Almost every day, members of the White House Press Corps challenge the press secretary about the President’s executive actions and legislative initiatives. Elsewhere, sports reporters are writing about the outcome of professional sporting events. At the same time, investigative journalists pore over public records to determine whether or not corporate executives are telling the truth.
This is the story of American journalism.
A Vital Role
Journalism plays a vital role in promoting public integrity, providing us with helpful life hacks, informing us about whether or not our team won, prognosticating about the nature of our day with horoscopes, and letting us know whether or not we should bring an umbrella to work. In short, newspapers disseminate practical knowledge every single day.
That costs money. A fact that seems to fade more from our minds with each bit of free information we consume online.
In fact, newspapers invest more than $5 billion every year in journalism. That’s more than any other medium in the United States. Newspapers also invest resources to make their presence ubiquitous: People can read news stories on a smartphone, a tablet, a laptop, a desktop, or an old-fashioned hard copy.
Fair Copyright Laws
To continue to provide this kind of service, newspapers must be protected with fair copyright laws. That way, news stories are considered the property of the publication and anyone who steals (i.e., copies) a story is subject to legal penalties.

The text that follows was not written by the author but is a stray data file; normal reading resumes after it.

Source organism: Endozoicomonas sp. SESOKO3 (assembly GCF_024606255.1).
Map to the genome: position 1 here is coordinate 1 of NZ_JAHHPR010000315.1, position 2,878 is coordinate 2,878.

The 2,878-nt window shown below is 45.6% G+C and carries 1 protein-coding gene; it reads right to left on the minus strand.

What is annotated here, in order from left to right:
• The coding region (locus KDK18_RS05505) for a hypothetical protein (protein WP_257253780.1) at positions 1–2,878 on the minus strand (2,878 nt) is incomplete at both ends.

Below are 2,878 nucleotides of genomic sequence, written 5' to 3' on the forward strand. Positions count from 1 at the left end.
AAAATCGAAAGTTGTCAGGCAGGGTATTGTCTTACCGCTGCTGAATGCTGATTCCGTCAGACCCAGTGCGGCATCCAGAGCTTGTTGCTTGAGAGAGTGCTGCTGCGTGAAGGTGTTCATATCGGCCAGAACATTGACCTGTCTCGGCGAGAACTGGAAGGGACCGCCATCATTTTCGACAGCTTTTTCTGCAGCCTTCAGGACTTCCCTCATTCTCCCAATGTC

That’s why the newspaper industry is applauding the efforts by the House Judiciary Committee, the Copyright Office, and the Commerce Department to revamp changes to the Copyright Act. The law needs to be updated to reflect copyright violations that are unique to the Information Age.
This is important because some websites do nothing more than aggregate content from news sites that offer unique content. The aggregated content is typically sold to business users for a profit. That may seem like a clever way for the aggregators to make money, but it’s at the expense of people who poured time, effort, and money into original reporting.
The people who actually produced the content don’t see any of that money. That means that the journalists and news organizations that invested resources into original reporting are effectively having that reporting stolen from them.
News organizations should be compensated for the work that they do so that they, like any other business, can grow. That growth will lead to more hiring, more investigative reports, and more practical knowledge shared with their audiences.
On the other hand, without proper compensation, newspapers risk losing money. That means layoffs, less reporting, and less useful information for their audiences.
Hopefully, the Copyright Act will be revised to ensure proper protection of publications that produce original content. That might frustrate some news aggregators, but in the long run it’s a much better option than an economic disincentive to produce informative reporting.